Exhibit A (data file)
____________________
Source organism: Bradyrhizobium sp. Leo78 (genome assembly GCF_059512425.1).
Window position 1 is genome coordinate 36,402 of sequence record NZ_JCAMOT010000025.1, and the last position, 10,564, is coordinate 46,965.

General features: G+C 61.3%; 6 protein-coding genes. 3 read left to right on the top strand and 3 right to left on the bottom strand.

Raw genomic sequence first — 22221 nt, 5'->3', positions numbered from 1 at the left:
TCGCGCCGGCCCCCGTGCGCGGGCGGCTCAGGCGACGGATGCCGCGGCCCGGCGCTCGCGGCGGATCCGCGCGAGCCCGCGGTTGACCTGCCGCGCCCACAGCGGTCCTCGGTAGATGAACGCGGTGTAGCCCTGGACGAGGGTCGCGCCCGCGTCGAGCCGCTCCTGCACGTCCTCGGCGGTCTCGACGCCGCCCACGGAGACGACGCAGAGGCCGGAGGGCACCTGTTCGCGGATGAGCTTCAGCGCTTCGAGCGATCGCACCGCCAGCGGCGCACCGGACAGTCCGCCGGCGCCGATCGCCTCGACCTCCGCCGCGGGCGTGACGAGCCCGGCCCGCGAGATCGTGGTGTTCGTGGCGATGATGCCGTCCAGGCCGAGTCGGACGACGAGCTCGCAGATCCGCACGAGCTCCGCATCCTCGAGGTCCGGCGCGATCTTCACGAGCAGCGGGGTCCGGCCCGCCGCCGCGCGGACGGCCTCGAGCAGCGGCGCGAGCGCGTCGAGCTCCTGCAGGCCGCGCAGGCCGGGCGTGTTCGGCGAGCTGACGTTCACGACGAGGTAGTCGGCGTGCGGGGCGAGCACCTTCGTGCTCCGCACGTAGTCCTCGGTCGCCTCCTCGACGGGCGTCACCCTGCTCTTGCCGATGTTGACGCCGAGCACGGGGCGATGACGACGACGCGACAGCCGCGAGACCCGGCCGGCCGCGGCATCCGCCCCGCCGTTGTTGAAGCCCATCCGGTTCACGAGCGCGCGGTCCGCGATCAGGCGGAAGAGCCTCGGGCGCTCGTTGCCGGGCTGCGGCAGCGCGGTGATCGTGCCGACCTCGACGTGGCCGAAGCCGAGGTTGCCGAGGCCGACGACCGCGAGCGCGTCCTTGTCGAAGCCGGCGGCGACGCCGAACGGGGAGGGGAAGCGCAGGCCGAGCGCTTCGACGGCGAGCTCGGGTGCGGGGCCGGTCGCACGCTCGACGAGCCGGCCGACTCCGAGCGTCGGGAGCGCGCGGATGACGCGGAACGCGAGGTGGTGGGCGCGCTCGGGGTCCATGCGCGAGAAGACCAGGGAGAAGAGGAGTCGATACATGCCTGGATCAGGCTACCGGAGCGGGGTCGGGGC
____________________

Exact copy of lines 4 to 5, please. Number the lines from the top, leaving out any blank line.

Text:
Raw genomic sequence first — 22221 nt, 5'->3', positions numbered from 1 at the left:
TCGCGCCGGCCCCCGTGCGCGGGCGGCTCAGGCGACGGATGCCGCGGCCCGGCGCTCGCGGCGGATCCGCGCGAGCCCGCGGTTGACCTGCCGCGCCCACAGCGGTCCTCGGTAGATGAACGCGGTGTAGCCCTGGACGAGGGTCGCGCCCGCGTCGAGCCGCTCCTGCACGTCCTCGGCGGTCTCGACGCCGCCCACGGAGACGACGCAGAGGCCGGAGGGCACCTGTTCGCGGATGAGCTTCAGCGCTTCGAGCGATCGCACCGCCAGCGGCGCACCGGACAGTCCGCCGGCGCCGATCGCCTCGACCTCCGCCGCGGGCGTGACGAGCCCGGCCCGCGAGATCGTGGTGTTCGTGGCGATGATGCCGTCCAGGCCGAGTCGGACGACGAGCTCGCAGATCCGCACGAGCTCCGCATCCTCGAGGTCCGGCGCGATCTTCACGAGCAGCGGGGTCCGGCCCGCCGCCGCGCGGACGGCCTCGAGCAGCGGCGCGAGCGCGTCGAGCTCCTGCAGGCCGCGCAGGCCGGGCGTGTTCGGCGAGCTGACGTTCACGACGAGGTAGTCGGCGTGCGGGGCGAGCACCTTCGTGCTCCGCACGTAGTCCTCGGTCGCCTCCTCGACGGGCGTCACCCTGCTCTTGCCGATGTTGACGCCGAGCACGGGGCGATGACGACGACGCGACAGCCGCGAGACCCGGCCGGCCGCGGCATCCGCCCCGCCGTTGTTGAAGCCCATCCGGTTCACGAGCGCGCGGTCCGCGATCAGGCGGAAGAGCCTCGGGCGCTCGTTGCCGGGCTGCGGCAGCGCGGTGATCGTGCCGACCTCGACGTGGCCGAAGCCGAGGTTGCCGAGGCCGACGACCGCGAGCGCGTCCTTGTCGAAGCCGGCGGCGACGCCGAACGGGGAGGGGAAGCGCAGGCCGAGCGCTTCGACGGCGAGCTCGGGTGCGGGGCCGGTCGCACGCTCGACGAGCCGGCCGACTCCGAGCGTCGGGAGCGCGCGGATGACGCGGAACGCGAGGTGGTGGGCGCGCTCGGGGTCCATGCGCGAGAAGACCAGGGAGAAGAGGAGTCGATACATGCCTGGATCAGGCTACCGGAGCGGGGTCGGGGC